Frequently Asked Questions
Not always, but yes – migraines tend to run in families. Four out of five migraine sufferers have a family history of migraines. If one parent has migraines, the child has a 50% chance of developing the same dis
Absolutely. You can reduce the frequency of migraine attacks by identifying and then avoiding migraine triggers, you can use stress management and coping techniques along with relaxation training, and you can take preventive therapy with the right treatment. Migraine sufferers also report fewer attacks when they eat on a regular schedule and get adequate rest and regular exercise.
Commonly-used pain medications, if taken in large enough amounts, can cause rebound headaches, even the ones that were once thought of as "safe." While small amounts may be safe and effective, continued use can lead to the development of persistent low-grade headaches:
- Sinus relief medications
- Acetaminophen (Tylenol®)
- Nonsteroidal anti-inflammatory medications
- Sleep sedatives
- Codeine and prescription narcotics
- Over-the-counter combination remedies with caffeine (Anacin®, Excedrin®, Bayer® Select)
- Ergotamine preparations
- Butalbital combination pain-relievers
No, allergies do not cause headaches, but they can cause sinus congestion – which, in turn, can cause headaches. The bottom line is that your allergy medication will not relieve your headache pain; you need to treat them separately.
Some of the more common triggers when it comes to food, beverages and additives include:
- Aged cheese or other foods containing tyramine (a substance formed when foods age and proteins break down), including some processed meats.
- Red wine (contains tyramine) and beer, whiskey or champagne, which increase blood flow to the brain and may have impurities which trigger migraines.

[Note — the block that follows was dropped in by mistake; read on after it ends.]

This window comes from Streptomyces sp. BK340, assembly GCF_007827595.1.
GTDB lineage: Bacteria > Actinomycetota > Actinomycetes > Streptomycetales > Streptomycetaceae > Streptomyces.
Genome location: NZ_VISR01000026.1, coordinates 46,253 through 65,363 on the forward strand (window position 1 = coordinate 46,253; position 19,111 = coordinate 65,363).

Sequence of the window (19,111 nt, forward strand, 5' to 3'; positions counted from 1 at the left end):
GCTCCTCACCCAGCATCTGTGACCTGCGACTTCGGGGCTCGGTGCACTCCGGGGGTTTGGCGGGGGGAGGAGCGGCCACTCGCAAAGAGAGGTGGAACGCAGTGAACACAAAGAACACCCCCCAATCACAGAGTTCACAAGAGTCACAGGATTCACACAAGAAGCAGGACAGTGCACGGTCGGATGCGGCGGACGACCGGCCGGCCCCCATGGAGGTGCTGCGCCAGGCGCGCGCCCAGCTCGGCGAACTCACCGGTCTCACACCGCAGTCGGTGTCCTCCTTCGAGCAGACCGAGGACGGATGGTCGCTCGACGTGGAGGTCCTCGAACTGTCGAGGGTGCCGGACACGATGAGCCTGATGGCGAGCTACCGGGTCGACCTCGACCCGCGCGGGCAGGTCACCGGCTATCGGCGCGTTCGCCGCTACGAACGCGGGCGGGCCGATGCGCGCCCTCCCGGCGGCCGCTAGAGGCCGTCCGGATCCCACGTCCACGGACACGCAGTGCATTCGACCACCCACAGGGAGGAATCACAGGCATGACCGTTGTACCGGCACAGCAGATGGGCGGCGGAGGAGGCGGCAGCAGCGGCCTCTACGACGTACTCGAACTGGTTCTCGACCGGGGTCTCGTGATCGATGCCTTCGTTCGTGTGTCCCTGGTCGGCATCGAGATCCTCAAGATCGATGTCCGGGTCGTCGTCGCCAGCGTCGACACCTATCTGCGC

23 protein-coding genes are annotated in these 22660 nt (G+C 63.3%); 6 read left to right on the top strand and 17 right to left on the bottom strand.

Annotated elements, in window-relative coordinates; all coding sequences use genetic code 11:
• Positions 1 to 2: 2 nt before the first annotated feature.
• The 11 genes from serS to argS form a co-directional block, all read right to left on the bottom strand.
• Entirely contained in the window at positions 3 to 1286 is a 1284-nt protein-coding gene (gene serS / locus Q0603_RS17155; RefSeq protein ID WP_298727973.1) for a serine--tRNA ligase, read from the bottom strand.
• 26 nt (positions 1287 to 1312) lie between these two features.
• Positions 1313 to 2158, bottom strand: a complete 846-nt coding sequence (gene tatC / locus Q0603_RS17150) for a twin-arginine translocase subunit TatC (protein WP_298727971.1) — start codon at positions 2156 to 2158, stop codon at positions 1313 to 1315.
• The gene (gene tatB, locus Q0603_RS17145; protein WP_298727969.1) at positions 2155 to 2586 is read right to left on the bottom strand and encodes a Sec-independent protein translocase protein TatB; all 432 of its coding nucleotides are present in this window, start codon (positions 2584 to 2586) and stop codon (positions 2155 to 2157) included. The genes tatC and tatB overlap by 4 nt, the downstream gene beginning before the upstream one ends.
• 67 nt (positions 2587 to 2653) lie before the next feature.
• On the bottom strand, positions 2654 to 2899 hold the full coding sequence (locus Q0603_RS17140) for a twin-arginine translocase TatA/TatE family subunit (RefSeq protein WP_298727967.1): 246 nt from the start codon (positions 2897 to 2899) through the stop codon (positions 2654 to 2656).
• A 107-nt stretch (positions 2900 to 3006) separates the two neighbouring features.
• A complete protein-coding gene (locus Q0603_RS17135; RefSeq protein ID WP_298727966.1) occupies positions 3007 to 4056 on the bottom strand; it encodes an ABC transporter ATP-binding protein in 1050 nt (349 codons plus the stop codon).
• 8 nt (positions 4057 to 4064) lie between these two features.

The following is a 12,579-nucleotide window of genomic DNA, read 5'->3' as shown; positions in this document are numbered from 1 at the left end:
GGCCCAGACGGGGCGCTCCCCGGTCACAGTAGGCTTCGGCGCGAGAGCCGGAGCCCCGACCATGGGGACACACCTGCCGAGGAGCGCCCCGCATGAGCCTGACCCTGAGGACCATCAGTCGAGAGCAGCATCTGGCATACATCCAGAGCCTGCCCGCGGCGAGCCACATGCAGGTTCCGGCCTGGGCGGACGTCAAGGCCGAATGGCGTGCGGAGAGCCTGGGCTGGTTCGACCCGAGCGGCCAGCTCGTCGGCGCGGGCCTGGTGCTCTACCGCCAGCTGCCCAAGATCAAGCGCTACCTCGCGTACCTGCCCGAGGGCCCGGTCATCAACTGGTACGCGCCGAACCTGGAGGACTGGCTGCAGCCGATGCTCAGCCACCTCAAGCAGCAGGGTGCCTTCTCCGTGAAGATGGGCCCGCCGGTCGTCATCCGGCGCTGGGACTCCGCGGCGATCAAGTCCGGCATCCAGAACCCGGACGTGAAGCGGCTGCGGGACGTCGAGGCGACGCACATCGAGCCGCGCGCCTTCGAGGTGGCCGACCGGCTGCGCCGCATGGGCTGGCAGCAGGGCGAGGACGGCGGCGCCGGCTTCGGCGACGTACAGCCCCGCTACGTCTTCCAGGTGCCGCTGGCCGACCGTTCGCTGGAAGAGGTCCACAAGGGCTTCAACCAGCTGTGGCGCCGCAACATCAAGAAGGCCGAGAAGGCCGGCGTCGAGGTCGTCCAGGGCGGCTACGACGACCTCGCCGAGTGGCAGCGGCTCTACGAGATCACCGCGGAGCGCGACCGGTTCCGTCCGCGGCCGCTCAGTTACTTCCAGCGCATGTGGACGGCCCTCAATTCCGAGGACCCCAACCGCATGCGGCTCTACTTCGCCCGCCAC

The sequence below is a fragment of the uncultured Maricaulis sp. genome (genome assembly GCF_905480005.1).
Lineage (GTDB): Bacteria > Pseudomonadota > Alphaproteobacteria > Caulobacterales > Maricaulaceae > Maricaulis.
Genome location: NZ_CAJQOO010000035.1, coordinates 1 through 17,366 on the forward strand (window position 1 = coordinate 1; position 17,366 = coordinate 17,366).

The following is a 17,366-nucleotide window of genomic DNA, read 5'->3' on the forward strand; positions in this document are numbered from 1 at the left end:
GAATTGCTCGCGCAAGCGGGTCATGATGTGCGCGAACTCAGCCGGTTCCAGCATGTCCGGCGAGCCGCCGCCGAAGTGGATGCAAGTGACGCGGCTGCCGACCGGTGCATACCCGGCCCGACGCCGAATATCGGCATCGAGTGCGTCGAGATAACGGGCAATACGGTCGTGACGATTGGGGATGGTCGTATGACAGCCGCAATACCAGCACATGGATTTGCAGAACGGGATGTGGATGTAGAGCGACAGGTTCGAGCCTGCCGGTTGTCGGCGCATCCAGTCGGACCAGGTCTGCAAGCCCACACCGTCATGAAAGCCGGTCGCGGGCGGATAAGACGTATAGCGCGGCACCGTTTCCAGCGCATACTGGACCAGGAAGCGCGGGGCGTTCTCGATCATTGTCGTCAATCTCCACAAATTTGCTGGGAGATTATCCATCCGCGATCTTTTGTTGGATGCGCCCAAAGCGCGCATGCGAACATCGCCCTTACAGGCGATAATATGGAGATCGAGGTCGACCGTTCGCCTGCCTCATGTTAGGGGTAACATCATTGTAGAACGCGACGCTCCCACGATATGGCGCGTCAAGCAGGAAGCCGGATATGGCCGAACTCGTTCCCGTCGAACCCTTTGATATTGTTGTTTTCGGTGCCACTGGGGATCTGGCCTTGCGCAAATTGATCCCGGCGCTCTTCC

- Food preservatives/additives including nitrates, which dilate blood vessels.
- Cold food, like ice cream, which can cause brain freeze and related headaches.
- An overabundance of caffeine: While caffeine can help the body absorb headache medications more quickly (which is why you find it in common anagelics), if too much is consumed from other sources, such as coffee, tea, soft drinks and chocolate), it can make you more vulnerable to rebound headaches.
Along with treatment such as Migraine Aid Plus, there are other steps you can take to avoid migraine attacks:
- Avoid taking medications not recommended by the health care community
- Reduce your emotional and physical stress
- Exercise regularly – at least 20 minutes three times a week – but don't overdo it
- Keep your eating times routine; eat at the same time every day
- Quit smoking, as nicotine can cause cluster headaches
- Know your triggers and avoid them
If you feel a migraine coming on, and can find a quite place free of distraction, these breathing relaxation techniques can help manage the pain:
- Rhythmic breathing: Count slowly to five as you inhale, then count slowly to five as you exhale.
- Deep breathing: Breathe into your abdomen and let air in from the abdomen up, then deflate it like a balloon with long, slow exhalations to induce relaxation.
- Visualized breathing: Picture relaxation entering and tension leaving your body. Breathe deeply with a natural rhythm, and visualize your breath coming into your nostrils, going into your lungs, and expanding your chest and abdomen. Each time you exhale, imagine that you are getting rid of a little more tension.
- Progressive breathing and muscle relaxation: Wherever you are, switch your thoughts to your breaking. Take a few deep breaths and exhale slowly. Mentally scan your body to notice areas that feel tense or cramped. Let your muscles completely relax. Recall a pleasant thought for a few seconds.
- Music: Combine relaxation techniques above with your favourite music in the background. Choose music that lifts your mood or that you find soothing. There are specially-designed audio tapes for this purpose, which include relaxation instructions.